Best and Worst Volvo XC90 Years: Uncovering the Most and Least Reliable SUVs to Buy or Avoid
The Volvo XC90 was one of the models we can blame for the automotive world’s current love of all things SUV. The XC90 was Volvo’s first foray into the SUV format, and it’s fair to say it was a huge success for the company pretty much from day one.
Remarkably, even though the XC90 has been in production for two decades now, the current model is still in only the second generation of this enduring mid-size crossover SUV’s lifecycle. Even so, there are a lot of used examples for sale these days so here’s what you need to know and look out for when buying a used Volvo XC90.
Discover Volvo’s dependability by reading our in-depth article, Are Volvos Reliable?, or explore the complete Volvo SUV range with detailed specs, pricing, and reviews – we’re here to guide you every step of the way.
Volvo XC90 history
As I said, there have only been two generations of the XC90, and the second generation didn’t even arrive until 2015 as a 2016 model year. But although the midsize Volvo has only been completely redesigned once so far, there have been quite a few facelifts over the years, and some of them have been quite significant.
First-generation Volvo XC90 (2002-2014)
The first time the world was introduced to the XC90 was at the North American International Auto Show in 2002, and the company’s first SUV shared its platform with the first-generation S80 and other large Volvo cars.
In those early days, the XC90 was available in two versions which were the 2.5 T and the T6, with the 2.5 T being the entry-level model and the T6 being a more upscale model with a more powerful 2.9-liter engine. The 2.5 T came with a turbocharged inline-five gas engine that developed 208 horsepower and 236 lb.-ft. of torque, while the T6’s engine was a 2.9-liter twin-turbo inline-six that put out 268 horsepower and 280 lb.-ft. of torque.
The 2.5 versions were standard front-wheel-drive with the option of AWD, but T6 versions of the XC90 were exclusively AWD. If you are looking for a very affordable used midsize crossover SUV and an early XC90 is on your radar, I’d suggest you look for a T6 rather than a 2.5 T as you’ll certainly be getting more for your money and an early T6 won’t cost much more than a 2.5 T of a similar vintage.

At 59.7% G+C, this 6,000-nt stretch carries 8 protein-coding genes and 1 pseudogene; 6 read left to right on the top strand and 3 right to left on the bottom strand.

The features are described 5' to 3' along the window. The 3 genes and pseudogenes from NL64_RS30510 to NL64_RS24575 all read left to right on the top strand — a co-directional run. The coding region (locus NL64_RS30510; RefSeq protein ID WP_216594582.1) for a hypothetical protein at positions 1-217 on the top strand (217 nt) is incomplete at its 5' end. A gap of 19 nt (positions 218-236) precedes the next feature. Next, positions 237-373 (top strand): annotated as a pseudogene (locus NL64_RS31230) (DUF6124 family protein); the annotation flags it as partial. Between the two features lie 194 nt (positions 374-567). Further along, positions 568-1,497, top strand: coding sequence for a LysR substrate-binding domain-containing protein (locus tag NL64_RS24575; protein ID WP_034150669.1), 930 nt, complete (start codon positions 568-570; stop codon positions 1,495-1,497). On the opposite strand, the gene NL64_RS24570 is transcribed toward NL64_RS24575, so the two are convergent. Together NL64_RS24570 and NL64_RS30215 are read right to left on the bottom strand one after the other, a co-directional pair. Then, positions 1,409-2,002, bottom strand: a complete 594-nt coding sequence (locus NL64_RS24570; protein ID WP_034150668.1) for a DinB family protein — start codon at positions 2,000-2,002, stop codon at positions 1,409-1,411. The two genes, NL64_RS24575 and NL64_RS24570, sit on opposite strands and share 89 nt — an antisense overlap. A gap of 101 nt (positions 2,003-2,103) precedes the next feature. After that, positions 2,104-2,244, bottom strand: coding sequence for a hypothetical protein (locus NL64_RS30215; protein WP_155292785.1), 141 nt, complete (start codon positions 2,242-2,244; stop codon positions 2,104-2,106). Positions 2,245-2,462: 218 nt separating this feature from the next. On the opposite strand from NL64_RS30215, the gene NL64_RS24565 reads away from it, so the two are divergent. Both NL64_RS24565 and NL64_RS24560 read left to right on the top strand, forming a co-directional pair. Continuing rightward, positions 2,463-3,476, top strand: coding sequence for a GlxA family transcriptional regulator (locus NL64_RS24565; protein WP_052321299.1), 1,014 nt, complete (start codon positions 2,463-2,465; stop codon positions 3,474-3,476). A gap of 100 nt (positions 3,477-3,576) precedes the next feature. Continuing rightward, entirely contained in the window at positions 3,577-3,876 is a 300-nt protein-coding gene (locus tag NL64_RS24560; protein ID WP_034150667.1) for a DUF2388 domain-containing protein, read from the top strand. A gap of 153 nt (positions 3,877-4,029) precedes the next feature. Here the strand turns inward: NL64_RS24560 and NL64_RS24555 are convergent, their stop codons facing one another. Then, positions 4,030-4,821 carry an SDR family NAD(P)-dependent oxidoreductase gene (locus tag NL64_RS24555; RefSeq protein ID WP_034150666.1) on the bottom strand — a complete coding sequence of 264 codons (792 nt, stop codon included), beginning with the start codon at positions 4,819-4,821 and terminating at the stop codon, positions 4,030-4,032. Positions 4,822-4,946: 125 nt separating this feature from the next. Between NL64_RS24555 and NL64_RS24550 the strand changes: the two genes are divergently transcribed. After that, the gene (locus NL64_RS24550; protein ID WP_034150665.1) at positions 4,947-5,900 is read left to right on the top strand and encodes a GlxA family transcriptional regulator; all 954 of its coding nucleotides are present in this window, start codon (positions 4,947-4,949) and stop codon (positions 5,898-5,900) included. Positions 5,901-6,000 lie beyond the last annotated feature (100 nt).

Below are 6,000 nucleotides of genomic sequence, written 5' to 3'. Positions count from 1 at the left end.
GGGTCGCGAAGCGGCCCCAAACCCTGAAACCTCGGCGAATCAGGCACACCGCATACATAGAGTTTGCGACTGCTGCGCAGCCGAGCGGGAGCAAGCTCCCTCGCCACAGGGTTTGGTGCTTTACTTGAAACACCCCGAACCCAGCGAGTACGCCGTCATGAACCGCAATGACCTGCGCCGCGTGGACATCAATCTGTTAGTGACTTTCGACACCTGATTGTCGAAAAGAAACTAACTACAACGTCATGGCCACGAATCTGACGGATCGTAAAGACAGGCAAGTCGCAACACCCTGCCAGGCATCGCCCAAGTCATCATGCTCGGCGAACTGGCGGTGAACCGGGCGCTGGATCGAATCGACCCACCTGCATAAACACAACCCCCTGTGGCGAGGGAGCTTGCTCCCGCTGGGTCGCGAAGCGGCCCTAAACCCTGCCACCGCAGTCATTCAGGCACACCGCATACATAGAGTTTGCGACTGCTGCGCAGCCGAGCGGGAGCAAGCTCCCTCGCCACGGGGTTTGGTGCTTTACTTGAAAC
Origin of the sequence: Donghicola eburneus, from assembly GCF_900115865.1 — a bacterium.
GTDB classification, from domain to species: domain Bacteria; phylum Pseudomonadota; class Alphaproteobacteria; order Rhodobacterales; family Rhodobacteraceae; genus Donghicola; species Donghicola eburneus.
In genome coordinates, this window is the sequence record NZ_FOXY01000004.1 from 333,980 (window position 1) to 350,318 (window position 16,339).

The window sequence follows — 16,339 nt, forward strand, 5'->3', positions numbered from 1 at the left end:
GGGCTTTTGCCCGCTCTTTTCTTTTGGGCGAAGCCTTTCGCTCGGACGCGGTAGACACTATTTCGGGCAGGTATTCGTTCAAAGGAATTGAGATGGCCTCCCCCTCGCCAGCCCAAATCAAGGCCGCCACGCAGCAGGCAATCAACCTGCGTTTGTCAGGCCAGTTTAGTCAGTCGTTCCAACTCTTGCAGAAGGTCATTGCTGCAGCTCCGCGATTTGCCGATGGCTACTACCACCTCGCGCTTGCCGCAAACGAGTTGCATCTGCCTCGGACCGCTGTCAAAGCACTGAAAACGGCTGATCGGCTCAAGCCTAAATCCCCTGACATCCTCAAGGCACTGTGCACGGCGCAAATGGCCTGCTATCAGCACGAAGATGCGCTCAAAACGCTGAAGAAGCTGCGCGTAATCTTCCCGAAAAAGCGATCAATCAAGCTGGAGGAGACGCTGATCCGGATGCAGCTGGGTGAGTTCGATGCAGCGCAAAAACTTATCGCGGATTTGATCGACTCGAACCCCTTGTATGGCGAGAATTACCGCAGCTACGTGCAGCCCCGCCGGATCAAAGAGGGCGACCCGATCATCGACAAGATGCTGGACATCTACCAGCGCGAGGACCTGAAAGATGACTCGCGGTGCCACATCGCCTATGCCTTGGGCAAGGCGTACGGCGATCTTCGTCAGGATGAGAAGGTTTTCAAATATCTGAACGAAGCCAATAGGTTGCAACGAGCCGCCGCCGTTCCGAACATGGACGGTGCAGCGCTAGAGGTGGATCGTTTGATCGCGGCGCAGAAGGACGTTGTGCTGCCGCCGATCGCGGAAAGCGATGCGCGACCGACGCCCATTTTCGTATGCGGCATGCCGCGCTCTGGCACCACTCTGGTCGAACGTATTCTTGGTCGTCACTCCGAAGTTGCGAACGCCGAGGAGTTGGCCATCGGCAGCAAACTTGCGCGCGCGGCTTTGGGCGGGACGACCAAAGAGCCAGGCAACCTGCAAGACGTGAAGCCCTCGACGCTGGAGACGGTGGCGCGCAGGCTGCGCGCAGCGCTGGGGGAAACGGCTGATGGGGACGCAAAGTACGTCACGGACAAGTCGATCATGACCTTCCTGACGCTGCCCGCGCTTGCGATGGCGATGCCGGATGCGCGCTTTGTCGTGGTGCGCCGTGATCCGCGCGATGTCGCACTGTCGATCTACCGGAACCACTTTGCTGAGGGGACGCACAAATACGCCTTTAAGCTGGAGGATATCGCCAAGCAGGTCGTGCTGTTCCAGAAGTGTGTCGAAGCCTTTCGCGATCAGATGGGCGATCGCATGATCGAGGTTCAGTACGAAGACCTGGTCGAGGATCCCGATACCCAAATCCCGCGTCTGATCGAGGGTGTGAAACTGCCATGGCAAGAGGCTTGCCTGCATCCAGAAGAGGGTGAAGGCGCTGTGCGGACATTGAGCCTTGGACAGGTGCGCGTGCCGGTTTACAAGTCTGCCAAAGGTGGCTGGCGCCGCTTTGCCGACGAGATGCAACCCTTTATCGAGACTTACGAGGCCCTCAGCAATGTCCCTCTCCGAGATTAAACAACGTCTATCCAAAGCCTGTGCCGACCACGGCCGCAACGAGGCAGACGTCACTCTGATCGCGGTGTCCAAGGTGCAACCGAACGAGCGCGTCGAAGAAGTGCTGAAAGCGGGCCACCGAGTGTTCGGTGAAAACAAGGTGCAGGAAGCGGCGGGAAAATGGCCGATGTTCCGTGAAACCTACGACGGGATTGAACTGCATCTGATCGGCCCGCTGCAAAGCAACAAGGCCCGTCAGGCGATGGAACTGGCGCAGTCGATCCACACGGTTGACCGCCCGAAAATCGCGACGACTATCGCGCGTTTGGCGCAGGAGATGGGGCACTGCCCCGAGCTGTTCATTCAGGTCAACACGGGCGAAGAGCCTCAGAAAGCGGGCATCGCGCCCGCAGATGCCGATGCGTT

If you’d like a first-generation XC90 that looks a little more contemporary, you’ll need to start with the 2007 model year, as that’s when the Volvo got its first significant facelift. At this point in Volvo’s lifespan, the base 2.5-liter five-cylinder engine was also replaced by a 3.2-liter straight-six for the US market.
There are minor aesthetic differences after further updates in 2009, 2010, and 2012 but don’t worry about the 2009 and 2010 updates, as they don’t have a significant effect on the way XC90s of that kind of age look to us today. Even the 2012 facelift was relatively modest, so if you want an XC90 that looks noticeably more contemporary than a 2007 model, you’re probably best looking for a second-generation XC90.
Second-generation Volvo XC90 (2016-present)
The reason a second-generation XC90 didn’t go into production earlier than late 2014 was down to the fact Ford owned Volvo back then, and it wouldn’t have had enough money available to facelift the rest of the range if it also tried to put a second-gen XC90 into production in 2008.
Second-generation models were eventually built on a new platform called Scalable Product Architecture (SPA) technology in 2015, which boasted a stronger platform and reduced weight that also offered improved safety and efficiency.
The second-generation Volvo XC90 was also wider, longer, and lower than the first generation. Still, the most radical departure from the original XC90 is the exclusive use of 2.0-liter four-cylinder Drive-E engines mated to eight-speed Geartronic transmissions.
These are radically different vehicles from the first-generation XC90, and they cost considerably more in the used market. If you want to know if it’s worth paying considerably more for a 2016 second-gen XC90 instead of a much more affordable 2015 first-generation model, then read on.